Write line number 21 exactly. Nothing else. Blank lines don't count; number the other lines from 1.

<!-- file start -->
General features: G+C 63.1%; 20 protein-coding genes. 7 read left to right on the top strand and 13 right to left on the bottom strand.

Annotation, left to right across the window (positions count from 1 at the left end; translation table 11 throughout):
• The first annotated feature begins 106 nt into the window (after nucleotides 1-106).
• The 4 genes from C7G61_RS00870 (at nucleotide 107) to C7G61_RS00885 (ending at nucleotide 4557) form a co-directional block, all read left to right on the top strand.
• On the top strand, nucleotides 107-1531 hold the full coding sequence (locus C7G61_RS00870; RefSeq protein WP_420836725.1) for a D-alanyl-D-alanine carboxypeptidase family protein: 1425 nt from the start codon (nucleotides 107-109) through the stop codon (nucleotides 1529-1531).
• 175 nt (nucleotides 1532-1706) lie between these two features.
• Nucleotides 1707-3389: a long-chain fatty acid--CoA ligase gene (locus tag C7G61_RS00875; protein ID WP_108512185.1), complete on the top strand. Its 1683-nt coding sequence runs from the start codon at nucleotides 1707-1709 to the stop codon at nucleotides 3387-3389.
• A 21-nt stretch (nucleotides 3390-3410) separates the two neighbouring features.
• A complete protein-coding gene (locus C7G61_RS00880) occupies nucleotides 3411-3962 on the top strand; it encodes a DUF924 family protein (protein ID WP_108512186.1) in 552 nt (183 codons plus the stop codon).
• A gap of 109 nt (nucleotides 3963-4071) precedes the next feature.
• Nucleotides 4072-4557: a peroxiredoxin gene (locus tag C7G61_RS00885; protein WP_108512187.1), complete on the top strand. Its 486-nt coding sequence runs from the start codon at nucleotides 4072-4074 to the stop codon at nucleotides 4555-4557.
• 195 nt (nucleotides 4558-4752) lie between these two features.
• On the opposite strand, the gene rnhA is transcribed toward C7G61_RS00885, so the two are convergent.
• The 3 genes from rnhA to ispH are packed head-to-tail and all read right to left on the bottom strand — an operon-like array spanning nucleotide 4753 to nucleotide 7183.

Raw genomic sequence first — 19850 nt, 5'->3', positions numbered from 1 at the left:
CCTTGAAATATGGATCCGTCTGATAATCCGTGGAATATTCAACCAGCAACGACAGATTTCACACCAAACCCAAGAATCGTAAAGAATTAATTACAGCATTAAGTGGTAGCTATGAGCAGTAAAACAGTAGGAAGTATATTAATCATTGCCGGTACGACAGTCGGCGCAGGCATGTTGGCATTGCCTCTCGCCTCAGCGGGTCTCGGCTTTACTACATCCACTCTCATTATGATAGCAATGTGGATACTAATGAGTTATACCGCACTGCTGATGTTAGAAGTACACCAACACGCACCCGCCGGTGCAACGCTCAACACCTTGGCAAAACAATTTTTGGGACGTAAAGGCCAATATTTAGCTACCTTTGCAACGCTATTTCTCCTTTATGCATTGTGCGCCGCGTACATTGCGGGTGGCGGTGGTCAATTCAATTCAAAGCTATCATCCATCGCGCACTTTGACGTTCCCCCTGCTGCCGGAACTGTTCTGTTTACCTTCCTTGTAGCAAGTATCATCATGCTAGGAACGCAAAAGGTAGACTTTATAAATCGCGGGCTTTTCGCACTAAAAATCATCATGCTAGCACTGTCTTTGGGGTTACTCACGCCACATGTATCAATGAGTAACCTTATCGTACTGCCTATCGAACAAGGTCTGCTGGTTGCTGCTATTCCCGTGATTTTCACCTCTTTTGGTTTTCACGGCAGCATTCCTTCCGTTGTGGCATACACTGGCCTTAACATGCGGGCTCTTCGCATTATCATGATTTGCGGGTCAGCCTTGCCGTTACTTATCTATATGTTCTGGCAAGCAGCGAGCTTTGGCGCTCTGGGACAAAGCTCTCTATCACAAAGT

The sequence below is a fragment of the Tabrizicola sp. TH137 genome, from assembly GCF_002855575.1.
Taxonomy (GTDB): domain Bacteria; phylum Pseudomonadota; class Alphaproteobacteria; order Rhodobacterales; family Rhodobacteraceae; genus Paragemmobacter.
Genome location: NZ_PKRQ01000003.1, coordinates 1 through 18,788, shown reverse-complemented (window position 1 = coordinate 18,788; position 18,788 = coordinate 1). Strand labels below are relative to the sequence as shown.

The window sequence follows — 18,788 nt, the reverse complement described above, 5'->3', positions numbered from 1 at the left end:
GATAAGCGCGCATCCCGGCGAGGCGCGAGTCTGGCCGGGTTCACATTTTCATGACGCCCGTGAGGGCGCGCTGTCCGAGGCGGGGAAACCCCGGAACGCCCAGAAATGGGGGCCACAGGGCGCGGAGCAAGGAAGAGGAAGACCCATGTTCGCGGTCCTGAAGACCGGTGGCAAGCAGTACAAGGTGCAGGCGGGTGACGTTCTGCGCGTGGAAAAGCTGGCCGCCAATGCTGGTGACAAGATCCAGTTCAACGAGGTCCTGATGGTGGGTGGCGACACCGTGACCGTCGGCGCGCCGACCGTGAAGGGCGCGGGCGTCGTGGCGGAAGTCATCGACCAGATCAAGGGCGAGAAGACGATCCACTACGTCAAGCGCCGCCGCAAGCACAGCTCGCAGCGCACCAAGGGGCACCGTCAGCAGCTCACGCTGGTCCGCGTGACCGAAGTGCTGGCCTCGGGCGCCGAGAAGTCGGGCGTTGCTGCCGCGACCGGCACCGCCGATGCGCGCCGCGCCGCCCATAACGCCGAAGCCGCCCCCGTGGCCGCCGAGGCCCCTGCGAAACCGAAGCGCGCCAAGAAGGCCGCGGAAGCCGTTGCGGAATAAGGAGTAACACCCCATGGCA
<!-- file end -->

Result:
GATAAGCGCGCATCCCGGCGAGGCGCGAGTCTGGCCGGGTTCACATTTTCATGACGCCCGTGAGGGCGCGCTGTCCGAGGCGGGGAAACCCCGGAACGCCCAGAAATGGGGGCCACAGGGCGCGGAGCAAGGAAGAGGAAGACCCATGTTCGCGGTCCTGAAGACCGGTGGCAAGCAGTACAAGGTGCAGGCGGGTGACGTTCTGCGCGTGGAAAAGCTGGCCGCCAATGCTGGTGACAAGATCCAGTTCAACGAGGTCCTGATGGTGGGTGGCGACACCGTGACCGTCGGCGCGCCGACCGTGAAGGGCGCGGGCGTCGTGGCGGAAGTCATCGACCAGATCAAGGGCGAGAAGACGATCCACTACGTCAAGCGCCGCCGCAAGCACAGCTCGCAGCGCACCAAGGGGCACCGTCAGCAGCTCACGCTGGTCCGCGTGACCGAAGTGCTGGCCTCGGGCGCCGAGAAGTCGGGCGTTGCTGCCGCGACCGGCACCGCCGATGCGCGCCGCGCCGCCCATAACGCCGAAGCCGCCCCCGTGGCCGCCGAGGCCCCTGCGAAACCGAAGCGCGCCAAGAAGGCCGCGGAAGCCGTTGCGGAATAAGGAGTAACACCCCATGGCA